Anderson et al. identify a second site modifier that rescues a maize developmental mutant and report that it encodes a homolog of Arabidopsis ENHANCED DISEASE RESISTANCE4, providing insight into the integration of developmental control and immune responses. Plant Cell https://doi.org/10.1105/tpc.18.00840
By Alyssa Anderson, Sarah Hake
Background: The progression from a seed to a full-grown plant is an intricate process that demands coordination of many networks, such as hormonal, metabolic, and defense pathways. Maize is a particularly rich system for exploring developmental programming in part due to the high levels of genetic diversity found within the species. Liguleless narrow (Lgn-R) is a mutant that inhibits proper formation of diverse tissues, including the leaves, stalk, ears and tassel. However, this phenotype is only present in some genetic backgrounds of maize and the same mutation leads to few noticeable phenotypes in other backgrounds. The mutation eliminates the kinase activity of the Lgn-R protein, presumably altering the downstream signaling cascades of its targets and somehow resulting in the observed developmental phenotypes.
Question: In a previous study we were able to narrow down the location of one of the background dependent modifiers of Lgn-R to a region on Chromosome 1. Here we set out to discover exactly which gene was responsible for these background differences and determine what pathways were involved in the severe Lgn-R developmental phenotype.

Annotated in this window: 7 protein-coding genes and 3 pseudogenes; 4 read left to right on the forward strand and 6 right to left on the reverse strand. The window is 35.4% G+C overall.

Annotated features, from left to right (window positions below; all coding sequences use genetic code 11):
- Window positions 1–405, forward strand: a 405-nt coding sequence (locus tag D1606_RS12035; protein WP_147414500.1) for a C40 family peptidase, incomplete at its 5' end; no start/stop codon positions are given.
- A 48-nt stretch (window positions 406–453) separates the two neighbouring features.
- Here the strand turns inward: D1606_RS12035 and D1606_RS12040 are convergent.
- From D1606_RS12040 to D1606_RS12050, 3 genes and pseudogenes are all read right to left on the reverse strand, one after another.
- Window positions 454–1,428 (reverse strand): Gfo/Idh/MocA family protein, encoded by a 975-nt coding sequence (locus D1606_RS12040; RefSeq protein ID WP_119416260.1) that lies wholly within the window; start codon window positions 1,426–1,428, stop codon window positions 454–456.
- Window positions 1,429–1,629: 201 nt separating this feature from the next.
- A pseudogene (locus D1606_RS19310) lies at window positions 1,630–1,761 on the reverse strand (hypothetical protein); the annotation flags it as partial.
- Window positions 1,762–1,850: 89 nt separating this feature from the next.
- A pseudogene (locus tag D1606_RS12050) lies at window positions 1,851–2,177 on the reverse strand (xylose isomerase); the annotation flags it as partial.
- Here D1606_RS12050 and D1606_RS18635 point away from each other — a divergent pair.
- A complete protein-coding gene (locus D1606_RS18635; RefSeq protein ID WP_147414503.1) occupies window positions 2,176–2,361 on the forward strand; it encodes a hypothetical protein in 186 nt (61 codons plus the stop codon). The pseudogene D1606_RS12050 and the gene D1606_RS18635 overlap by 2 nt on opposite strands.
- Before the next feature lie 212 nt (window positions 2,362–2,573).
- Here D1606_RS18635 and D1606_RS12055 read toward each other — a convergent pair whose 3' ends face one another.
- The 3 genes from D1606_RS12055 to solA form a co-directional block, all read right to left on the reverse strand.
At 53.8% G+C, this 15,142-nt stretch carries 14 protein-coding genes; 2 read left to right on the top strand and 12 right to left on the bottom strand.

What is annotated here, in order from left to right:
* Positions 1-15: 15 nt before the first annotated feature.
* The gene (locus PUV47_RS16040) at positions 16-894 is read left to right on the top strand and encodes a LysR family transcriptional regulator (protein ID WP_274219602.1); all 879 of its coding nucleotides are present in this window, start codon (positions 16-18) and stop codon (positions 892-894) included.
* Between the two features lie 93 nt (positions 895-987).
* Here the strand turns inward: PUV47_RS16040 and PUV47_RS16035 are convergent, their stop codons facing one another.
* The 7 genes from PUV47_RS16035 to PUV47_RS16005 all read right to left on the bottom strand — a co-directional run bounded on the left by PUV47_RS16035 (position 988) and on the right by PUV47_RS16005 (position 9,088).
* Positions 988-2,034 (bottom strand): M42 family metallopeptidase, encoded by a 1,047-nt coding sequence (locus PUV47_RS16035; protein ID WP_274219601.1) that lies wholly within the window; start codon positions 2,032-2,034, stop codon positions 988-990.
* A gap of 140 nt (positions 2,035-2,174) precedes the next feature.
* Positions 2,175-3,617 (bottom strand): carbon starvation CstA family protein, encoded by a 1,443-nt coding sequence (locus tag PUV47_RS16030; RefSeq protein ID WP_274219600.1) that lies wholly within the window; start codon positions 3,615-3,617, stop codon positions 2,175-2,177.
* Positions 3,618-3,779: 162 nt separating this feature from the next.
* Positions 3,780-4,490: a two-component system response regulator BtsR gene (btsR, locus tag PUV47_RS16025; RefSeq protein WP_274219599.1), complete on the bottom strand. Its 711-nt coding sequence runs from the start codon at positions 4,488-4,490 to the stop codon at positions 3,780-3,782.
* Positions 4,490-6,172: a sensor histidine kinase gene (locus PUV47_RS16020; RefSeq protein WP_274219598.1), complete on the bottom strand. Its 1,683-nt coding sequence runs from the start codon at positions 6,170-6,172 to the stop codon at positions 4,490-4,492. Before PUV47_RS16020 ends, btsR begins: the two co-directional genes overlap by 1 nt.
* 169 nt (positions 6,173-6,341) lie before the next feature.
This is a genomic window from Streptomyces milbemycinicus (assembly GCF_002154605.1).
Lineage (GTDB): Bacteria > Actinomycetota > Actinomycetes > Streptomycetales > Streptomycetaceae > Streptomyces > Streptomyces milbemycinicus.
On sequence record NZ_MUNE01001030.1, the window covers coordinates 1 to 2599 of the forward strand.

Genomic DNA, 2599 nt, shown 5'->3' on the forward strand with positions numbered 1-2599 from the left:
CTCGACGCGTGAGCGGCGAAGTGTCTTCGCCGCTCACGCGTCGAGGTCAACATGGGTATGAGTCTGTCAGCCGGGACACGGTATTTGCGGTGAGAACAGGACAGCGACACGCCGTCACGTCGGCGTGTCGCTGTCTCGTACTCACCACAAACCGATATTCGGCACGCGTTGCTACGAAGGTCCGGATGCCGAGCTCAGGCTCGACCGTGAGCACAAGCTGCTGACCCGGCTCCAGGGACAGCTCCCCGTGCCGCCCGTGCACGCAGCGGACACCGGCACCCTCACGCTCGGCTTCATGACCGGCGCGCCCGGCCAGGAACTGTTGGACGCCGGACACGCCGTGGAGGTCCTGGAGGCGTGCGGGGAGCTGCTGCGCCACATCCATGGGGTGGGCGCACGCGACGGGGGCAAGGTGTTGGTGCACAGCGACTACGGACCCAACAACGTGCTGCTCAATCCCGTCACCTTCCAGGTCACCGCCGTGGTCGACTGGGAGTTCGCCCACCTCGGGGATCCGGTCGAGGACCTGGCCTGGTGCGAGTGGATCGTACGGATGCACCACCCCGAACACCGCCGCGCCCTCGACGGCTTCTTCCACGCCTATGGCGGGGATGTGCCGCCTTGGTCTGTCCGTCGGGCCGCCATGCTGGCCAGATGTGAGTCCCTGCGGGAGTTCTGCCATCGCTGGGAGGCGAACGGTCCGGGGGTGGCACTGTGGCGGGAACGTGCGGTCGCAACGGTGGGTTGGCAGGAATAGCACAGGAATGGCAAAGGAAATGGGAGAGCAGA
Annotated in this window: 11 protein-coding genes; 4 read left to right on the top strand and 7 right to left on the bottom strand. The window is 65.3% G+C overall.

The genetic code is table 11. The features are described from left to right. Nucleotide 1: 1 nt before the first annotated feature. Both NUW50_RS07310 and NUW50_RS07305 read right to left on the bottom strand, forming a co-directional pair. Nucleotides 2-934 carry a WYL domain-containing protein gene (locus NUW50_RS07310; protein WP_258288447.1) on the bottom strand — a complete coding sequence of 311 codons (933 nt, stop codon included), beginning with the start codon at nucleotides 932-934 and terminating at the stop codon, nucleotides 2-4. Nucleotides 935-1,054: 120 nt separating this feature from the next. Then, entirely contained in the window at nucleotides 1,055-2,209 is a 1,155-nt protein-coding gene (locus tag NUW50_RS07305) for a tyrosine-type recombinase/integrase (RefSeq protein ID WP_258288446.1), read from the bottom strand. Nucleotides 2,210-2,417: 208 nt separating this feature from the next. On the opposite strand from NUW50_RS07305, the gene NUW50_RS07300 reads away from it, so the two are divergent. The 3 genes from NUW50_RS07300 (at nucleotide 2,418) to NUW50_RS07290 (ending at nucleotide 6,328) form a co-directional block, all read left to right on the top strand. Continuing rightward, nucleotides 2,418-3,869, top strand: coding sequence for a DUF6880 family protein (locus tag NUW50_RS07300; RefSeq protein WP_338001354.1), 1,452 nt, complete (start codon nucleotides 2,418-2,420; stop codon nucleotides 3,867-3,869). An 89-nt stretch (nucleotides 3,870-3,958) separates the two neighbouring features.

Findings: By analyzing sequence and expression data and conducting a mutagenesis screen, we were able to pinpoint our Lgn-R modifier, Sympathy for the ligule (Sol), as a maize homolog of Arabidopsis ENHANCED DISEASE RESISTANCE4 (EDR4). Sol has increased expression exclusively in the severe mutant backgrounds and, like EDR4, has increased expression in response to treatment with pathogen associated molecular patterns (PAMPs). We also analyzed large-scale expression and phosphorylation differences in the Lgn-R background and found additional evidence of mis-regulation of immune pathways in the mutant, which may or may not be distinct from the impacted developmental pathways. Sol is capable of interacting with these pathways in a way that leads to extreme phenotypic differences across the diversity of our maize backgrounds.
Next steps: Current work with collaborators aims to determine if Lgn-R also has a disease resistance phenotype when under pathogen attack. We also hope to elucidate the exact molecular mechanism of Sol and how it mitigates our severe developmental phenotypes.
Alyssa Anderson, Brian St. Aubin, María Jazmín Abraham-Juárez, Samuel Leiboff, Zhouxin Shen, Steve Briggs, Jacob O. Brunkard, Sarah Hake. (2019). The second site modifier, Sympathy for the ligule, encodes a homolog of Arabidopsis ENHANCED DISEASE RESISTANCE4 and rescues the Liguleless narrow maize mutant. Plant Cell. https://doi.org/10.1105/tpc.18.00840.
Key words: maize, development, immunity, ligule